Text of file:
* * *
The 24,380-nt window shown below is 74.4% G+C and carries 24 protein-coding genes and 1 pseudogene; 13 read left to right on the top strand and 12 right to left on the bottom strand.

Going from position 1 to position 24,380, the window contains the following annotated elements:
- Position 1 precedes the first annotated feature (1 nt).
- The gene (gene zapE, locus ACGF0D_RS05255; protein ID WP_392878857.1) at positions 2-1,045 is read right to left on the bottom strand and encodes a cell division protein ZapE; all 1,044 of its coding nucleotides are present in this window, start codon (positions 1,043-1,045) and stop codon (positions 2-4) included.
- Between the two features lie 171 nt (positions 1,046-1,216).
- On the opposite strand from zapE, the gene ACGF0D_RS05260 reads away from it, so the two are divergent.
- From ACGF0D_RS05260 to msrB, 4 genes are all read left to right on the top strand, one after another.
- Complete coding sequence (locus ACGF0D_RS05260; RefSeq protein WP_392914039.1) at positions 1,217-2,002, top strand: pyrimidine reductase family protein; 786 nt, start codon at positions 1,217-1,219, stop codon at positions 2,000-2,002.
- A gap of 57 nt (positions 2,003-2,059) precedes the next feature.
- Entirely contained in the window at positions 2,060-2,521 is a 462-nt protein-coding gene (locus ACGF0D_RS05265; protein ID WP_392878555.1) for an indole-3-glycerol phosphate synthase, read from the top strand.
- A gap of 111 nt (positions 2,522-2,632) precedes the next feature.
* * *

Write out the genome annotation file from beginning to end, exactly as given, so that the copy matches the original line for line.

The 24,380-nt window shown below is 74.4% G+C and carries 24 protein-coding genes and 1 pseudogene; 13 read left to right on the top strand and 12 right to left on the bottom strand.

Going from position 1 to position 24,380, the window contains the following annotated elements:
- Position 1 precedes the first annotated feature (1 nt).
- The gene (gene zapE, locus ACGF0D_RS05255; protein ID WP_392878857.1) at positions 2-1,045 is read right to left on the bottom strand and encodes a cell division protein ZapE; all 1,044 of its coding nucleotides are present in this window, start codon (positions 1,043-1,045) and stop codon (positions 2-4) included.
- Between the two features lie 171 nt (positions 1,046-1,216).
- On the opposite strand from zapE, the gene ACGF0D_RS05260 reads away from it, so the two are divergent.
- From ACGF0D_RS05260 to msrB, 4 genes are all read left to right on the top strand, one after another.
- Complete coding sequence (locus ACGF0D_RS05260; RefSeq protein WP_392914039.1) at positions 1,217-2,002, top strand: pyrimidine reductase family protein; 786 nt, start codon at positions 1,217-1,219, stop codon at positions 2,000-2,002.
- A gap of 57 nt (positions 2,003-2,059) precedes the next feature.
- Entirely contained in the window at positions 2,060-2,521 is a 462-nt protein-coding gene (locus ACGF0D_RS05265; protein ID WP_392878555.1) for an indole-3-glycerol phosphate synthase, read from the top strand.
- A gap of 111 nt (positions 2,522-2,632) precedes the next feature.